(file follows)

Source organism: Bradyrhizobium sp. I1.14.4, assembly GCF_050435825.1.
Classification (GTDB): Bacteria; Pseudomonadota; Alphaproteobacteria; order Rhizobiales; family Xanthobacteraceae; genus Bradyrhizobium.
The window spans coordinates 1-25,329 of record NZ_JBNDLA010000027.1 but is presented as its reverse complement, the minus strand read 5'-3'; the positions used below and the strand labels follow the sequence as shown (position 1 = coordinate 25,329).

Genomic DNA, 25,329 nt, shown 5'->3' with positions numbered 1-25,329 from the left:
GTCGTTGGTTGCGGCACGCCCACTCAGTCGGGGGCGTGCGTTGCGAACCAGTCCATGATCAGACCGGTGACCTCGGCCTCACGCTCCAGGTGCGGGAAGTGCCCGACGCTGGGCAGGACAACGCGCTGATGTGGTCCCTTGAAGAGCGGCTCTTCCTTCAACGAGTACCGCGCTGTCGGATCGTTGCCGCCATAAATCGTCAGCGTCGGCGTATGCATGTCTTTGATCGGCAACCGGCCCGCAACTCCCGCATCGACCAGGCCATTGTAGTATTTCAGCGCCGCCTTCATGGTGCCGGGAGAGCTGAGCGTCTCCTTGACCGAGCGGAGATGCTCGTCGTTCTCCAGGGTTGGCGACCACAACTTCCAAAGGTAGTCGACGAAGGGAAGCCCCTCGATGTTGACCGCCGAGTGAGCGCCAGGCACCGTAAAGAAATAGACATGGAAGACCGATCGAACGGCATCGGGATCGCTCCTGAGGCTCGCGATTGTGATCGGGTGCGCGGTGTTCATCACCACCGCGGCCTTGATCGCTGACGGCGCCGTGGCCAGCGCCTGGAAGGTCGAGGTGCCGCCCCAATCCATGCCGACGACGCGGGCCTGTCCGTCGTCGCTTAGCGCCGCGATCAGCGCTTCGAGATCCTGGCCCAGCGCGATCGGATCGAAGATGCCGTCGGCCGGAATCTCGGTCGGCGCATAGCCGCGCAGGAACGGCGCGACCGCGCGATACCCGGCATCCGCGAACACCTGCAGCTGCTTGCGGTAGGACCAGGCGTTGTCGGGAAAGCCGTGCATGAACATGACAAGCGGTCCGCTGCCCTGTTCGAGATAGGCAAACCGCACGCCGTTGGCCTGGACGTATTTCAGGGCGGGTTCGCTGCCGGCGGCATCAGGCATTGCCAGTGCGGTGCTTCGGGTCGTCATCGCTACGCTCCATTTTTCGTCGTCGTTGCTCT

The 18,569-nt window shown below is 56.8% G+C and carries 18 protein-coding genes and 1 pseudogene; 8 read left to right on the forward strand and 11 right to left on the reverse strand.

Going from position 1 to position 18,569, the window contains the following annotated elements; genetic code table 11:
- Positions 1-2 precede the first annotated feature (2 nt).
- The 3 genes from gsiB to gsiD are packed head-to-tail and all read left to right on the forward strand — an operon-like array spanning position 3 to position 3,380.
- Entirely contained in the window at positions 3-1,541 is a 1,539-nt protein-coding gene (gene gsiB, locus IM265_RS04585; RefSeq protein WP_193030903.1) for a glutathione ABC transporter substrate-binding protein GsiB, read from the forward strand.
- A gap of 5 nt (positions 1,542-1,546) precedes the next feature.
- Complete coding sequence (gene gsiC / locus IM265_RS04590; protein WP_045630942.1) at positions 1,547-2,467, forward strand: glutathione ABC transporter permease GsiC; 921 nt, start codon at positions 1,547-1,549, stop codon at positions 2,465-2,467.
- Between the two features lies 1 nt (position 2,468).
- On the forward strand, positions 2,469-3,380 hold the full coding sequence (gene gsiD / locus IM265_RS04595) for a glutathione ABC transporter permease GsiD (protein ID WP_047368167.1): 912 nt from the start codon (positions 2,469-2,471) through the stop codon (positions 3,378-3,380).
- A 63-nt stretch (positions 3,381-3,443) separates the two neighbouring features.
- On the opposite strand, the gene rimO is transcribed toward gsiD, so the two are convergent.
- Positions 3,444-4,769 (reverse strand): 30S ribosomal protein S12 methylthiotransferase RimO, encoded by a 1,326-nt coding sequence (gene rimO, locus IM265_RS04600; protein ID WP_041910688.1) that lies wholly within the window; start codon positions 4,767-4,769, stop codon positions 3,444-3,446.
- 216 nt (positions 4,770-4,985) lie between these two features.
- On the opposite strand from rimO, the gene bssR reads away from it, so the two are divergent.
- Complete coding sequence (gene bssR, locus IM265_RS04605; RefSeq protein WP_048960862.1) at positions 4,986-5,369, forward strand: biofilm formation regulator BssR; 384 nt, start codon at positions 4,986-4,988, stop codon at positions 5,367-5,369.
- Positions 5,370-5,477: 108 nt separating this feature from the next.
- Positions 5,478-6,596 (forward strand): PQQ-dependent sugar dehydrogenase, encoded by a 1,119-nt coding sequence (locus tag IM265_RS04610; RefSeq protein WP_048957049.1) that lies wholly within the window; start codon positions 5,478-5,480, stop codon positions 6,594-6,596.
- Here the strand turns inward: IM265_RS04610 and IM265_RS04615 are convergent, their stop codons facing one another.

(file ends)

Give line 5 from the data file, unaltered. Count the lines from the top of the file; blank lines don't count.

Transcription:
GTCGTTGGTTGCGGCACGCCCACTCAGTCGGGGGCGTGCGTTGCGAACCAGTCCATGATCAGACCGGTGACCTCGGCCTCACGCTCCAGGTGCGGGAAGTGCCCGACGCTGGGCAGGACAACGCGCTGATGTGGTCCCTTGAAGAGCGGCTCTTCCTTCAACGAGTACCGCGCTGTCGGATCGTTGCCGCCATAAATCGTCAGCGTCGGCGTATGCATGTCTTTGATCGGCAACCGGCCCGCAACTCCCGCATCGACCAGGCCATTGTAGTATTTCAGCGCCGCCTTCATGGTGCCGGGAGAGCTGAGCGTCTCCTTGACCGAGCGGAGATGCTCGTCGTTCTCCAGGGTTGGCGACCACAACTTCCAAAGGTAGTCGACGAAGGGAAGCCCCTCGATGTTGACCGCCGAGTGAGCGCCAGGCACCGTAAAGAAATAGACATGGAAGACCGATCGAACGGCATCGGGATCGCTCCTGAGGCTCGCGATTGTGATCGGGTGCGCGGTGTTCATCACCACCGCGGCCTTGATCGCTGACGGCGCCGTGGCCAGCGCCTGGAAGGTCGAGGTGCCGCCCCAATCCATGCCGACGACGCGGGCCTGTCCGTCGTCGCTTAGCGCCGCGATCAGCGCTTCGAGATCCTGGCCCAGCGCGATCGGATCGAAGATGCCGTCGGCCGGAATCTCGGTCGGCGCATAGCCGCGCAGGAACGGCGCGACCGCGCGATACCCGGCATCCGCGAACACCTGCAGCTGCTTGCGGTAGGACCAGGCGTTGTCGGGAAAGCCGTGCATGAACATGACAAGCGGTCCGCTGCCCTGTTCGAGATAGGCAAACCGCACGCCGTTGGCCTGGACGTATTTCAGGGCGGGTTCGCTGCCGGCGGCATCAGGCATTGCCAGTGCGGTGCTTCGGGTCGTCATCGCTACGCTCCATTTTTCGTCGTCGTTGCTCT